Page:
Israeli delegation visits Washington in last-ditch effort to convince the US to take a more forcefu
This analysis was part of Prime Source's Weekly Regional Assessment
Recent Development: An Israeli delegation formed of several high-ranking Israeli officials visited Washington on August 18, with reports suggesting Syria was one of the major issues discussed. The delegation included Mossad chief Yossi Cohen, the Israel Defense Forces Military Intelligence head Maj. Gen. Herzl Halevi, as well as the head of the Defense Ministry's political-security department, Zohar Palti. According to a report published by Haaretz published before the visit, the delegation was slated to meet with U.S. President Donald Trump's National Security Adviser H.R. McMaster, Deputy National Security Adviser Dina Power, Trump's special Mideast envoy, Jason Greenblatt. The report further quoted an unnamed White House source stating that “Talks will focus on Israel's security needs vis-a-vis Syria and Lebanon, and will not deal with the Israeli-Palestinian peace process.”
Another report in Ynet, suggests the Israeli delegation presented “sensitive, credible and highly disturbing intelligence information,” regarding Iran’s activities in Syria. According to this report, members of the delegation reported “a kind of embarrassment and lack of a clear position in the American administration with regards to the nature of the future agreement and disagreements on what should and what should not be done in Syria to bring quiet to the entire region. As far as they're concerned, the matter is still wide open.”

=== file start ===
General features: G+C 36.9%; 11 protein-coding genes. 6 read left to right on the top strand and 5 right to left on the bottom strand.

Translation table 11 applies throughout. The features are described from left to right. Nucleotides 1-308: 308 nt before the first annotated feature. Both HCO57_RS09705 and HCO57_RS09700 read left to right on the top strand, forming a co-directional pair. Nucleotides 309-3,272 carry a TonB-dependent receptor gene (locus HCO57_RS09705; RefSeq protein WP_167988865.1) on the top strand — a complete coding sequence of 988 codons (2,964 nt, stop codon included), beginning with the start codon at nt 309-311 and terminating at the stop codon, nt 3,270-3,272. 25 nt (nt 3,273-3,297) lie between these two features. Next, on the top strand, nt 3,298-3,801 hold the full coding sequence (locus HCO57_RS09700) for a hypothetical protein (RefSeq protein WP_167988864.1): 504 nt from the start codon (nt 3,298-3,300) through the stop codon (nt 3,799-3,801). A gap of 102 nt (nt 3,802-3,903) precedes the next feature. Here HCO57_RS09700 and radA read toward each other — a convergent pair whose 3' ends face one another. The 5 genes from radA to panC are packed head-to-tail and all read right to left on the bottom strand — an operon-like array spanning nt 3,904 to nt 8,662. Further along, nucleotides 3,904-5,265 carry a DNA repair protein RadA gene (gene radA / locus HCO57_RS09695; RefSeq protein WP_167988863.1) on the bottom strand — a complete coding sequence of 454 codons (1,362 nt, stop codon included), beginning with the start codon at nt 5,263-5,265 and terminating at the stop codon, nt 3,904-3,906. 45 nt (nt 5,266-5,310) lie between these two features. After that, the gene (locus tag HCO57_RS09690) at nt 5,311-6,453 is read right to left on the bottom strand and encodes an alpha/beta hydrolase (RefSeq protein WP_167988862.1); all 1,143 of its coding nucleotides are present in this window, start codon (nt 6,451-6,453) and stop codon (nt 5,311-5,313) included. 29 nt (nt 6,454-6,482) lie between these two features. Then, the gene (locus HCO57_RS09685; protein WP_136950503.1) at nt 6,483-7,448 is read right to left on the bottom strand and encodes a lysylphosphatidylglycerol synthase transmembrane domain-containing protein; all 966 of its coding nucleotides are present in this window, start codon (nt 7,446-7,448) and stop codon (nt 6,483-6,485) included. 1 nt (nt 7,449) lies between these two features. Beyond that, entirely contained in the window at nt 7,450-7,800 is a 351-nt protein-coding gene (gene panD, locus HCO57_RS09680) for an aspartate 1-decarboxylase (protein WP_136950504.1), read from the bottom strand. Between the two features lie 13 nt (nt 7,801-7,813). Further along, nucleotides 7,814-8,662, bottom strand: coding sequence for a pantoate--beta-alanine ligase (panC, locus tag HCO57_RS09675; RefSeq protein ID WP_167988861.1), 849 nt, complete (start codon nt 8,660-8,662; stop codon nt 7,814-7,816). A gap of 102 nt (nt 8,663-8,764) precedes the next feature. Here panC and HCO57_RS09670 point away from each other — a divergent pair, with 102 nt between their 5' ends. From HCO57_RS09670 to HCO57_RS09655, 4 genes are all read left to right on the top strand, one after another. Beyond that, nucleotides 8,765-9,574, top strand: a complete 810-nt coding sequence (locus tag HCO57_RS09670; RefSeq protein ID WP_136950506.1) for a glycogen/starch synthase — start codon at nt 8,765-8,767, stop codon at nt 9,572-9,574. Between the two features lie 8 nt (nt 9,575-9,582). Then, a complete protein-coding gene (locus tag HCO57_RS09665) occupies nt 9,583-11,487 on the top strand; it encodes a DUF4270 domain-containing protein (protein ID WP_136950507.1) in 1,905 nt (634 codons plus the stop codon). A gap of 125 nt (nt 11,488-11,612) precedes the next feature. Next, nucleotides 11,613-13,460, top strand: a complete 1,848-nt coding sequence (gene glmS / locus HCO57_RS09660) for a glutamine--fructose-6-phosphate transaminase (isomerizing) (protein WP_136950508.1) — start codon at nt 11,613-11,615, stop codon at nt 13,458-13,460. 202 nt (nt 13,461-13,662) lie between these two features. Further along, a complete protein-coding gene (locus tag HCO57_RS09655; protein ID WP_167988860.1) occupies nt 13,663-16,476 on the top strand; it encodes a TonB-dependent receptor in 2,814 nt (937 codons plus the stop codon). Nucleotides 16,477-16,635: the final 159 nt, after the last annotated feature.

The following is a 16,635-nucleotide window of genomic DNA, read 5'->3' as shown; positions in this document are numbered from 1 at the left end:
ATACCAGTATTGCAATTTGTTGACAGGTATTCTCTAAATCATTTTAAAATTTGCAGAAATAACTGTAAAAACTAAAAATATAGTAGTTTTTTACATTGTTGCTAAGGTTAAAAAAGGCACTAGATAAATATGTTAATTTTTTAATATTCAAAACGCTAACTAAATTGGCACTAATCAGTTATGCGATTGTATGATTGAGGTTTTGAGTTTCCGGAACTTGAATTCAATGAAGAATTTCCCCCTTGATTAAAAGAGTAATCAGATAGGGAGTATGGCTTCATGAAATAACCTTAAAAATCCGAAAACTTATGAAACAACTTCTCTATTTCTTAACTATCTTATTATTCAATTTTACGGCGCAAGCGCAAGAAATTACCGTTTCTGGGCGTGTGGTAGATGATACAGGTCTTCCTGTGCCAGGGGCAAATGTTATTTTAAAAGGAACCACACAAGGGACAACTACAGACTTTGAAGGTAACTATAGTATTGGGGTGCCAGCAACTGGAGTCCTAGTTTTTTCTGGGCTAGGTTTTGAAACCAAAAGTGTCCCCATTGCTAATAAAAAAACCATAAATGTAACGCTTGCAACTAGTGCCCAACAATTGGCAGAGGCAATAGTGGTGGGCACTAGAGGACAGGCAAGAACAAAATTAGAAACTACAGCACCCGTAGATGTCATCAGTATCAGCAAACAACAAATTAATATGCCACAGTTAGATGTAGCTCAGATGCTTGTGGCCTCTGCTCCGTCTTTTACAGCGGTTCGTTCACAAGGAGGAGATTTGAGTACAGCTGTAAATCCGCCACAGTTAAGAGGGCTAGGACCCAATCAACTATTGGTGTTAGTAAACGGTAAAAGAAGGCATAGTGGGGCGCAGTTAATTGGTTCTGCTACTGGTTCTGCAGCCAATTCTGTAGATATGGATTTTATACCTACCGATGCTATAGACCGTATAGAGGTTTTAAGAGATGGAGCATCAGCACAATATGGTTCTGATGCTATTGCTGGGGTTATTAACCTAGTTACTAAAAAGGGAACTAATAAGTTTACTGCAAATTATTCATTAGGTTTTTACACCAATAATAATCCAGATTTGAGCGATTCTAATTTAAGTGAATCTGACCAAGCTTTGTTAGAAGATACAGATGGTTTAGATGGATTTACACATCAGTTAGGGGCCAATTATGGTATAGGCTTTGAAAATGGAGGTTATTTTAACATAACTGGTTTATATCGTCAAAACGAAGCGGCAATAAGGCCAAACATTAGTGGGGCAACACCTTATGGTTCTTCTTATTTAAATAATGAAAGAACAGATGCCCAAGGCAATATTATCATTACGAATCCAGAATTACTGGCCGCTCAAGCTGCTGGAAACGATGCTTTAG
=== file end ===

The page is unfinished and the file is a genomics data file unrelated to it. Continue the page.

Israel reportedly plans to send a similar delegation to Russia, while PM Benjamin Netanyahu is also slated to visit Moscow this Wednesday and meet with President Putin to discuss Syria.
Meanwhile, according to a report released by the Israeli Television Channel 2, Iran is building a missile production site in Syria near the port city of Baniyas. The report included images taken from Israel’s Eros B spy satellite. These images purportedly match the pattern of Iranian missile production sites in Iran, with reports suggesting the facility is partly built underground and includes missile storage area possibly for the Scud-D missile. The construction of the site began at the end of 2016 and are expected to conclude by the end of 2017.